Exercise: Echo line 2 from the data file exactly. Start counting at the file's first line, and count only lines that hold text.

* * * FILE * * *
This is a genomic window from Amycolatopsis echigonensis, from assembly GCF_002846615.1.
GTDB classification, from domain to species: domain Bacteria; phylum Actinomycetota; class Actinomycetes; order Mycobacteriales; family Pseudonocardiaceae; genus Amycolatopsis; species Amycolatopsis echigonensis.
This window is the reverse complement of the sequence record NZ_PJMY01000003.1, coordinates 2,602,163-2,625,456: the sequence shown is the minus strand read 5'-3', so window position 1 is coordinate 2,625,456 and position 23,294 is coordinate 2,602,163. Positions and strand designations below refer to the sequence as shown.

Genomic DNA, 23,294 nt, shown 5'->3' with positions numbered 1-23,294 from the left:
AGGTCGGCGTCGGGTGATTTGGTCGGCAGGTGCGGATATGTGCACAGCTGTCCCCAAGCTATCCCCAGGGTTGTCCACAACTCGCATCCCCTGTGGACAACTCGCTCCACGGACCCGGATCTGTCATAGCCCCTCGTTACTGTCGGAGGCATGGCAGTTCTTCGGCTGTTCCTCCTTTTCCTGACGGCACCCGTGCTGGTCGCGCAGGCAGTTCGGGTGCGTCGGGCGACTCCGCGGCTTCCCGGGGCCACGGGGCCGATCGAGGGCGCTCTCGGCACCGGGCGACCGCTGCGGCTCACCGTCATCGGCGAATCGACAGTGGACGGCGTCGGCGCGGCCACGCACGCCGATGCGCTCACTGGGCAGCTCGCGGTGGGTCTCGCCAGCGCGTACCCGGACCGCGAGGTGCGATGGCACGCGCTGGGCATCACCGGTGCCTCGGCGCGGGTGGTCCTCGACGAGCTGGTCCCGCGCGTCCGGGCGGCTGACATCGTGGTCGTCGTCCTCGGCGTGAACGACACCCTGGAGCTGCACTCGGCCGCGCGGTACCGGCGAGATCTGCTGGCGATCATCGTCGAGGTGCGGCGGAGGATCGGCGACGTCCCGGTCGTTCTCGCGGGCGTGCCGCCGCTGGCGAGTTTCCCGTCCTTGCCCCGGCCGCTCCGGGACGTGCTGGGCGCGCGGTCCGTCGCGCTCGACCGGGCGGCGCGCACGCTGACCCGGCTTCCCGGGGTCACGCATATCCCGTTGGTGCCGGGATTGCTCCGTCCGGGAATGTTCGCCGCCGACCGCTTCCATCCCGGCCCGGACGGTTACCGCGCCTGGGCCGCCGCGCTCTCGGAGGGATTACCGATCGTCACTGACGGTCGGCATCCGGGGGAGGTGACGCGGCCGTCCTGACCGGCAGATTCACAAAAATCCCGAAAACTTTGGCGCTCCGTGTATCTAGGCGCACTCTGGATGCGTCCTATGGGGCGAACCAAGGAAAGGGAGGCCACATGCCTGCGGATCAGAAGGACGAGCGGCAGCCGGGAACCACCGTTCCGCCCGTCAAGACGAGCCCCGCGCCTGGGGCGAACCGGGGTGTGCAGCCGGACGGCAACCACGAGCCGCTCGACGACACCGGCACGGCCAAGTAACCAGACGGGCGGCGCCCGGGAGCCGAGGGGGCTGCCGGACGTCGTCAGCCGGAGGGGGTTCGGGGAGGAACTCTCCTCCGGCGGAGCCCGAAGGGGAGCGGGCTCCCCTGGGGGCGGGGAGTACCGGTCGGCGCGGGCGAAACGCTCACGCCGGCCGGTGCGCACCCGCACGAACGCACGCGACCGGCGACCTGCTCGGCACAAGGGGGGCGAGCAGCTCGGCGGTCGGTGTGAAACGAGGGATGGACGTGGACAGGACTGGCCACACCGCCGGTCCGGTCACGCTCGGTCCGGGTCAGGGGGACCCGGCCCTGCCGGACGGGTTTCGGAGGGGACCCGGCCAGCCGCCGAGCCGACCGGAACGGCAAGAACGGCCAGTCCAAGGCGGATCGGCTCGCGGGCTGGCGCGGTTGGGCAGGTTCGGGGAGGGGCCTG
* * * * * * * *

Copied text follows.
GTDB classification, from domain to species: domain Bacteria; phylum Actinomycetota; class Actinomycetes; order Mycobacteriales; family Pseudonocardiaceae; genus Amycolatopsis; species Amycolatopsis echigonensis.